Tesla Model S no longer ‘recommended’ by Consumer Reports

Brand new Tesla Model S cars sit on front of a Tesla showroom on August 2, 2017 in Corte Madera, California. Tesla will report second-quarter earnings today after the closing bell.

Justin Sullivan | Getty Images

Tesla’s Model S sedan is no longer “recommended” by Consumer Reports due to a decline in its reliability, the influential rating organization announced Thursday.

The electric car’s rating dropped in the annual Auto Reliability Survey as a result of problems in its air suspension and main computer and touchscreen controls, according to Jake Fisher, senior director of auto testing at Consumer Reports.

“We see a variety of problems on that car,” he told CNBC. “It’s wavered throughout its life cycle” as Tesla has consistently updated the car, which was first introduced in 2012. Consumer reports ranked the Model S as its top-rated vehicle ever in 2015.

Typically older models fair better in reliability as companies tend to address problems as the vehicles age, but Tesla has continued to update the cars without much change to their exteriors, including over-the-air, or remote, updates — an emerging trend in the auto industry led by Tesla.

The Model 3 is now the only Tesla vehicle Consumer Reports recommends for consumers. Overall, Tesla ranked second to last in the reliability study. It was down two spots from a year ago due to the Model S as well as the Model Y, which went on sale earlier this year and has “well below average reliability,” the publication said. Problems with the Model Y included quality issues with body hardware and paint, according to Consumer Reports.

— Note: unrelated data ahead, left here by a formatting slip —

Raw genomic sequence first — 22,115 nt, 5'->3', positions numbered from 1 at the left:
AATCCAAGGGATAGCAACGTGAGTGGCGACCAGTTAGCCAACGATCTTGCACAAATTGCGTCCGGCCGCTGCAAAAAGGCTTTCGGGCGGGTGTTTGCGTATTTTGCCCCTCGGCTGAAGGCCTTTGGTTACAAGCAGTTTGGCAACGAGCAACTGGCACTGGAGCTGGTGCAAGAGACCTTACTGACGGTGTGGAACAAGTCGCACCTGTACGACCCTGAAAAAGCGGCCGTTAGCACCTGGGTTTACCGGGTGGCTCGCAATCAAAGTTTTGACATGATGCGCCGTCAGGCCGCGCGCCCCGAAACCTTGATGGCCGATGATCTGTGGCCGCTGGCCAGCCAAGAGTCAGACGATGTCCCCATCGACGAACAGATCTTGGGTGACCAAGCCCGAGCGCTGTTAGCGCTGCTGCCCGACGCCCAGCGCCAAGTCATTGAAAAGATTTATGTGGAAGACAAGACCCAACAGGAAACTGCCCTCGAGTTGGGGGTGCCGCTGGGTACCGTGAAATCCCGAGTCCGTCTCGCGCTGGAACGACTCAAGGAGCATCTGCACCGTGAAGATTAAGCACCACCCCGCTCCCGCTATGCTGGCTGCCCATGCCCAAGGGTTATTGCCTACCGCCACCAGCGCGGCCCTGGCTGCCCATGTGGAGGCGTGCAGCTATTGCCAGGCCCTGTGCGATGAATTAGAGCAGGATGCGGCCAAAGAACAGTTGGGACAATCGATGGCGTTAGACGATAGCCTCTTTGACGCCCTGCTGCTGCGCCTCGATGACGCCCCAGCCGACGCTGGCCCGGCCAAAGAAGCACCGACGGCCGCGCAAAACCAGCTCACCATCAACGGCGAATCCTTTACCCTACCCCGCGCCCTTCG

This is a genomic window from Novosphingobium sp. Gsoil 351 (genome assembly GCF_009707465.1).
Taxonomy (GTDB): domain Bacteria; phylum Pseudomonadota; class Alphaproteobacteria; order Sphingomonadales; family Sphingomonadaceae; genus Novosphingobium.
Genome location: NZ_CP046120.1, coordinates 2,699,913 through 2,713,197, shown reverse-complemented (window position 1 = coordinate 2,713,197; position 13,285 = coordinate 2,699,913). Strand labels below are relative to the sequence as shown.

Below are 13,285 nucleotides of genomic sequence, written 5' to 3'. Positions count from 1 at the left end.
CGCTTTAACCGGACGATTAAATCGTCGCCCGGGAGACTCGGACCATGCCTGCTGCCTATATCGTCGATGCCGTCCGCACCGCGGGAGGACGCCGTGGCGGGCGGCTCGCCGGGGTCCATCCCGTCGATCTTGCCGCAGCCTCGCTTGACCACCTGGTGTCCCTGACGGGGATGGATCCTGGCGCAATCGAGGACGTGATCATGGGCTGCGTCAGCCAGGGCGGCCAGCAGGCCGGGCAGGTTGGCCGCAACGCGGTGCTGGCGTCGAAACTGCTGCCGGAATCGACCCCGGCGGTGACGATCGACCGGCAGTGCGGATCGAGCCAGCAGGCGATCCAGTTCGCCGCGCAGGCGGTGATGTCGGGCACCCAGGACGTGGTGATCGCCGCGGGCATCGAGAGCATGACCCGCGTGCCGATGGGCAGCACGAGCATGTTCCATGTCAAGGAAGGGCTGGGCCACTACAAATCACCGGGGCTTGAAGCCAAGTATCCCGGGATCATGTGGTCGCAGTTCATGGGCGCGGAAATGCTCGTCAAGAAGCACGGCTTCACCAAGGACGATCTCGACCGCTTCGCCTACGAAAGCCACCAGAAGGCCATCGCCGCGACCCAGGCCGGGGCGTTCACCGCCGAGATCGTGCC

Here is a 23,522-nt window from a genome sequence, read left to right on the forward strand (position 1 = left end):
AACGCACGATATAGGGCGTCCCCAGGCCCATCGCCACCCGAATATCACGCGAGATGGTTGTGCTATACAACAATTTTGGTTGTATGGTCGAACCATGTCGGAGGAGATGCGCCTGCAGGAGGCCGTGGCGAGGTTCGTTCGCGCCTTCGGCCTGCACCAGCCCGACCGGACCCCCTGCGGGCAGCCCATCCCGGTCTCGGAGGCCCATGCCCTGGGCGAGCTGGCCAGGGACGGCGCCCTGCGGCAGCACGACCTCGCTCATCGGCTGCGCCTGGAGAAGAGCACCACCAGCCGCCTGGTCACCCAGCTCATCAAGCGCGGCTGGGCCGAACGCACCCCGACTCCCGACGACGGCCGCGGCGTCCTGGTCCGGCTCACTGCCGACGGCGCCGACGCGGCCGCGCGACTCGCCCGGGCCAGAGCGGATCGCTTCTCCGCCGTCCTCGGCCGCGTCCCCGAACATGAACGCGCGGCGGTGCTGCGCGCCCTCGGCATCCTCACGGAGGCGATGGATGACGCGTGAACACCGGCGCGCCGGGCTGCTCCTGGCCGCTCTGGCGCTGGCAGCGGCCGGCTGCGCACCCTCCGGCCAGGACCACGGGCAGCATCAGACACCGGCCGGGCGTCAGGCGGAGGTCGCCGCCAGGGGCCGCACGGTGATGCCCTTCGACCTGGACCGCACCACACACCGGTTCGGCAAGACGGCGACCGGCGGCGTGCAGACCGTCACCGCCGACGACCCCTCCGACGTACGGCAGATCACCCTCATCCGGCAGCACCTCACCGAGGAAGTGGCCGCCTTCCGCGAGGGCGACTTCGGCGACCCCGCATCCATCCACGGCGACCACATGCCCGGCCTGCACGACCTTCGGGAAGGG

Tesla Model S dual motor all electric sedan on display at Brussels Expo on January 9, 2020 in Brussels, Belgium.

Sjoerd van der Wal | Getty Images

Many of the problems identified by Consumer Reports have been ongoing for Tesla. The company on Monday notified owners of older Model S and Model X that the company will refund them for repairs if they previously had to pay out of pocket to fix a problem in their main computers. The problem manifested as a blank touchscreen or other glitches in the system and was related to memory-device failures in the computer that stores data from the vehicle.

Of the 26 brands ranked in the survey, Japanese automakers fared the best. For the first time, the Japanese brand Mazda ranked at the top of the nonprofit organization’s reliability list. Historically, that top spot has been held by Toyota and Lexus, which ranked second and third, respectively. Buick, Honda and Hyundai followed as being “more reliable” than most other brands. Ford Motor’s Lincoln brand, down 11 spots from a year ago, ranked last in the study, behind Tesla.

The survey, which covers the 2000-2020 model years, is based on data collected from owners of more than 300,000 vehicles. The nonprofit then assigns a predicted new-vehicle reliability score to various nameplates based on their amount of reported problems and other measures.

The reliability rating is a key element to Consumer Reports’ overall score of a vehicle and whether or not it’s “recommended” for consumers. The overall score also includes road-test performance, owner satisfaction survey results, whether a vehicle comes with key safety systems, and results from crash tests, if applicable.

Here are the ratings:

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